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Why Tokyo Kokusai University's First-Ever Ekiden Tasuki Will Be Deep Blue When it Makes Hakone Debut

http://www.hochi.co.jp/sports/feature/hakone/20151018-OHT1T50196.html

translated by Brett Larner

On Oct. 17 at the 92nd Hakone Ekiden qualifier 20 km road race in Tachikawa, Tokyo, Tokyo Kokusai University finished 9th to make Hakone for the first time in its short five-year existence.  On Oct. 18th head coach Shuji Oshida, 53, revealed that the color of the team's first-ever tasuki [sash] will be Deep Blue, a term also meaning konjo, symbolizing pure guts and spirit.  Like the fearless Dokonjo Gaeru [Big Guts Frog] anime character, these Dokonjo Runners will target making the seeded top ten in their Hakone debut.

The morning after achieving its historic accomplishment of making the sport's biggest stage in their school's 50th anniversary year, the runners gathered to make even bigger plans.  Meeting at 10 a.m. at the team's training facility in Sakado, Saitama, they listened as coach Osuda told them with conviction and a grin, "We're the 19th-ranked team, but we have a chance to make the seeded bracket.  Your New Year's journey to Hakone is yet to come."

The team's tasuki, the heart and soul of the ekiden, is already ready.  Immediately after the team secured its qualification, Tokyo Kokusai University president Nobuyasu Kurata presented them with a blue tasuki.  "This color shall be known as Deep Blue, a term also meaning courage and spirit," he told them, his face profoundly serious.

Aoyama Gakuin University Fresh Green, Komazawa University Wisteria, Toyo University Iron Blue, Waseda University Scarlet.  Each of the powerhouse schools' tasuki color is synonymous with its name.  Deep Blue is also known as Prussian Blue, the name associated with Yamanashi Gakuin University.  In its fifth year as a program this ascendant team is ready to take its first step to carve a place in Hakone history for Tokyo Kokusai University Deep Blue.

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How it Happened

Ancient History I went to Wesleyan University, where the legend of four-time Boston Marathon champ and Wes alum Bill Rodgers hung heavy over the cross-country team. Inspired by Koichi Morishita and Young-Cho Hwang’s duel at the 1992 Barcelona Olympics I ran my first marathon in 1993, qualifying for Boston ’94 where Bill was kind enough to sign a star-struck 20-year-old me’s bib number at the expo.

Three years later I moved to Japan for grad school, and through a long string of coincidences I came across a teenaged kid named Yuki Kawauchi down at my neighborhood track. I never imagined he’d become what he is, but right from the start there was just something different about him. After his 2:08:37 breakthrough at the 2011 Tokyo Marathon he called me up and asked me to help him get into races abroad. He’d finished 3rd on the brutal downhill Sixth Stage at the Hakone Ekiden, and given how he’d run the hills in the last 6 km at Tokyo ’11 I thought he’d do well at Boston or New York. “If M…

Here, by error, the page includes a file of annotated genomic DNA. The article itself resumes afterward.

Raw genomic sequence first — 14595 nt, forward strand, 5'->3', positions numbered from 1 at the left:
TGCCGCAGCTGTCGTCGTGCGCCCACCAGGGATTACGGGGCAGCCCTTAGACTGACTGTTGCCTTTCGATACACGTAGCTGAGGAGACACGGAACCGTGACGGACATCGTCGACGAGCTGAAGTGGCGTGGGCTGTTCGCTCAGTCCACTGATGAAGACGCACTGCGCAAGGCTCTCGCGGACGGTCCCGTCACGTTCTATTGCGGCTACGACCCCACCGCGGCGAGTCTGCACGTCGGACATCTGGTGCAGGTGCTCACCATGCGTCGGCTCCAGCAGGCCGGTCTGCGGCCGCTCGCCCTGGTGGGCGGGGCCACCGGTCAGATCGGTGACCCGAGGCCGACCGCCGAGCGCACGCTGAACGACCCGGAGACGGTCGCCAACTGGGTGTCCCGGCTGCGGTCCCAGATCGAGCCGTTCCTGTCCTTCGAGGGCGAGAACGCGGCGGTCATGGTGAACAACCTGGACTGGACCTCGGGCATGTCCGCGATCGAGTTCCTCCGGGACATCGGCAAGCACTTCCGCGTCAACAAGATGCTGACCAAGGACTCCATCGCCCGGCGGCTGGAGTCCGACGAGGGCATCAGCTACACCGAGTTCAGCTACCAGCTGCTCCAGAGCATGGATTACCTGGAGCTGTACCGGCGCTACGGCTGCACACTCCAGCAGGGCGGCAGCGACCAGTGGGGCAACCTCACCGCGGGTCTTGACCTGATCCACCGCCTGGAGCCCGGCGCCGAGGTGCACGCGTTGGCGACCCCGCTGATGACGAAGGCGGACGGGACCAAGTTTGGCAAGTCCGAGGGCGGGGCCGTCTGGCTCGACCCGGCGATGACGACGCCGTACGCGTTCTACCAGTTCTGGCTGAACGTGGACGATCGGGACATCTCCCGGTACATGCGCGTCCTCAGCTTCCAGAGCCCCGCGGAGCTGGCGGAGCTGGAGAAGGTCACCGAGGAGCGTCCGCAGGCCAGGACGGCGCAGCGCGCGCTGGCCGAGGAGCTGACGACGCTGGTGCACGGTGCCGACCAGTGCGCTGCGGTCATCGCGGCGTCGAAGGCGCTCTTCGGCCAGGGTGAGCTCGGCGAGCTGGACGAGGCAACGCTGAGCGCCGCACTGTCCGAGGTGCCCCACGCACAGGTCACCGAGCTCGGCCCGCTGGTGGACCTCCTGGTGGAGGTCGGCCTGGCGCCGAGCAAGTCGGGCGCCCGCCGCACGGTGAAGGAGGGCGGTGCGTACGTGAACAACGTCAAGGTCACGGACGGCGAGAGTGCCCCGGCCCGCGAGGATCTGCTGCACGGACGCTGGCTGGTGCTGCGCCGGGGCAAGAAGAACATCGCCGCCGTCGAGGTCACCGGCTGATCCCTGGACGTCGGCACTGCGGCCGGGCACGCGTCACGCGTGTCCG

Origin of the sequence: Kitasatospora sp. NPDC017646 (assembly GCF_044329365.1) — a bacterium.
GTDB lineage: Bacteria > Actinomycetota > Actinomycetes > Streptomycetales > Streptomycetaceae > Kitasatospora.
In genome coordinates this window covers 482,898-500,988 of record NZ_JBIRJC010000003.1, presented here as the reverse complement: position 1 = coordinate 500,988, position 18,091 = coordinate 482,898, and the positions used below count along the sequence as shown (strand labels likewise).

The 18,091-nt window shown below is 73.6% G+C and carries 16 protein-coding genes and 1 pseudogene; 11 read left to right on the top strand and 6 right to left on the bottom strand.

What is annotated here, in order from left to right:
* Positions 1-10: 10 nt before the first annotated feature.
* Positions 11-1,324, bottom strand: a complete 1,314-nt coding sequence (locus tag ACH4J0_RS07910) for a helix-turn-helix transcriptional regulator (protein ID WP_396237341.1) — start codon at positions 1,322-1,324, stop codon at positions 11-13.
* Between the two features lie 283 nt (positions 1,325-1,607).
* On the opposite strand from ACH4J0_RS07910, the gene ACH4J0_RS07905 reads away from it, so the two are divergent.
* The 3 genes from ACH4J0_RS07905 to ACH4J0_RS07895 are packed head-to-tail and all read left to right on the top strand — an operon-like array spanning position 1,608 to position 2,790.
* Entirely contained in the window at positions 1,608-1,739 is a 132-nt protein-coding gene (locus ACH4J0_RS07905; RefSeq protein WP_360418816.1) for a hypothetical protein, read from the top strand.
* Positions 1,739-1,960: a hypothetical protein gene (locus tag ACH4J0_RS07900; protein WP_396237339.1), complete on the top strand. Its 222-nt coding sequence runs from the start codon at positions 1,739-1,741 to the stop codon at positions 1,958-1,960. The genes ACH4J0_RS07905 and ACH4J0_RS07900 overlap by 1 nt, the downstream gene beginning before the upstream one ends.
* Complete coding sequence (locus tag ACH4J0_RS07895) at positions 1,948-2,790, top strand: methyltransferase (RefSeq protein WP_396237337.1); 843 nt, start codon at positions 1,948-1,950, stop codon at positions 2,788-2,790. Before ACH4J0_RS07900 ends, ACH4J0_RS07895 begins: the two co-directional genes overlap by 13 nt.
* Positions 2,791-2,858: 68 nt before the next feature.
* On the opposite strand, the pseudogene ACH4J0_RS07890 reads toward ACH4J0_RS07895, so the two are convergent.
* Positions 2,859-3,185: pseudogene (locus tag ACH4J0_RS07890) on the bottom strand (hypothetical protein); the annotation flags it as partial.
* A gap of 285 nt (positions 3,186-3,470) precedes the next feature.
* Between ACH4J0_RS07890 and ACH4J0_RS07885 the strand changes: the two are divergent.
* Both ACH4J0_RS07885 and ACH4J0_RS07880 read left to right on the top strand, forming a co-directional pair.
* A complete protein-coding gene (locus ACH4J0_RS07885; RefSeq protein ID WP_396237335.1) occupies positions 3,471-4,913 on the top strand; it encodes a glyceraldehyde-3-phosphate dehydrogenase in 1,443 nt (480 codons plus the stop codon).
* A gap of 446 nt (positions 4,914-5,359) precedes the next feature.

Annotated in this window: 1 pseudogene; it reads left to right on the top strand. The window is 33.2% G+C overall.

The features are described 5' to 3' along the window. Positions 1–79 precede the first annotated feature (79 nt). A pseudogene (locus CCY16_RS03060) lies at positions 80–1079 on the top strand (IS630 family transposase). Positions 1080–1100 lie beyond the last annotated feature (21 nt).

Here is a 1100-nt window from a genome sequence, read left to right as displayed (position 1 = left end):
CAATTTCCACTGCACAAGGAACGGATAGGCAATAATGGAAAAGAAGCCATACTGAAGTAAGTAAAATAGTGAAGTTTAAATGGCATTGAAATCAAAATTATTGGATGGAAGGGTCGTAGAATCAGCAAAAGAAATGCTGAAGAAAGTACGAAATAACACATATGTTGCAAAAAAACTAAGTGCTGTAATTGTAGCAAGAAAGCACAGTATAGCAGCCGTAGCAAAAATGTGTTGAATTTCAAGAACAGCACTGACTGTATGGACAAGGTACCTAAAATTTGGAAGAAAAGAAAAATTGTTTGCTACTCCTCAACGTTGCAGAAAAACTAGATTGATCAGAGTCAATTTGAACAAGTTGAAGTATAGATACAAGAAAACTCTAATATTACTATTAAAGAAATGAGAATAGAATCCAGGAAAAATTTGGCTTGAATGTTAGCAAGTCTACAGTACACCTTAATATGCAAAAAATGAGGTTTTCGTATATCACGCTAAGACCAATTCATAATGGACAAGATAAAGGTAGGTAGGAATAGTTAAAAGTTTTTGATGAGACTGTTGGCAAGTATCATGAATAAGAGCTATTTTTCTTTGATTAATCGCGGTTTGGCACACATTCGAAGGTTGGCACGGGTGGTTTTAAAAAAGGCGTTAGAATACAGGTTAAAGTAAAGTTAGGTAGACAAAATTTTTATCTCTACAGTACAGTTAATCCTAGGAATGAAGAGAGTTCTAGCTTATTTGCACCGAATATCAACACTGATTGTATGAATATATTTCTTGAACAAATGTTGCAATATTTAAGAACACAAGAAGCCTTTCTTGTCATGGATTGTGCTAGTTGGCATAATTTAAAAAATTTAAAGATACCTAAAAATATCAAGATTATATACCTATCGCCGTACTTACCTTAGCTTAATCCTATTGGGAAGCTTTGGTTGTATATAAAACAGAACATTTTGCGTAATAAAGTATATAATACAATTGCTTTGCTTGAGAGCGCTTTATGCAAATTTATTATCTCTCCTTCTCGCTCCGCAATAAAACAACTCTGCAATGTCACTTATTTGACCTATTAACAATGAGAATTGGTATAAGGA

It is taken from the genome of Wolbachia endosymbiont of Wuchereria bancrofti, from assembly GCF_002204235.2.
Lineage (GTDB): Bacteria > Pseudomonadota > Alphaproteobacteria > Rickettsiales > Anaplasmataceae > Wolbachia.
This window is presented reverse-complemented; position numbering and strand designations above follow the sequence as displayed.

The Kawauchi Counter

Yuki Kawauchi's 2018 race results: Jan. 1: Marshfield New Year's Day Marathon, U.S.A.: 2:18:59 - 1st - CR
Jan. 14: Okukuma Road Race Half Marathon, Kumamoto - 1:03:28 - 7th
Jan. 21: Yashio Isshu Ekiden, Saitama: 1:01:03 - 1st - ran entire 20.0 km ekiden solo and beat all 103 teams of 6 runners each
Jan. 28: Okumusashi Ekiden First Stage (9.9 km), Saitama - 29:41 - 6th
Feb. 4: Saitama Ekiden Third Stage (12.1 km), Saitama - 36:54 - 4th
Feb. 11: Izumo Kunibiki Half Marathon, Shimane - cancelled due to heavy snow
Feb. 18: Kitakyushu Marathon, Fukuoka - 2:11:46 - 1st - CR
Feb. 25: Fukaya City Half Marathon, Saitama - 1:04:26 - 1st
Mar. 4: Kanaguri Hai Tamana Half Marathon, Kumamoto - 1:04:49 - 12th
Mar. 11: Yoshinogawa Riverside Half Marathon, Tokushima - 1:05:50 - 1st - CR
Mar. 18: Wan Jin Shi Marathon, Taiwan - 2:14:12 - 1st
Mar. 24: Heisei Kokusai University Time Trials, Saitama
              5000 m Heat 4: 14:53.95 - 1st
              5000 m Heat 6: 14:36.58 - 2nd
           …

“The Miracle in Fukuoka” - Real Talk From Yuki Kawauchi on “Taking on the World” (part 1)

http://sports.yahoo.co.jp/column/detail/201701120002-spnavi

translated by Brett Larner

Ahead of his nomination to the London World Championships Marathon team, Sportsnavi published a three-part series of writings by Yuki Kawauchi on what it took for him to make the team, his hopes for London, and his views on the future of Japanese marathoning.  With his place on the London team announced on Mar. 17, JRN will publish an English translation of the complete series over the next three days. See Sportsnavi's original version linked above for more photos. Click here for part two, "Bringing All My Experience Into Play in London," or here for part three, "The Lessons of the Past Are Not 'Outdated.'"


The Fukuoka International Marathon was held on Dec. 4 last year. Yuki Kawauchi (Saitama Pref. Gov’t) took part despite nursing injuries he had sustained in training. Falling rain contributed to less than ideal conditions during the race, but from the very early stages…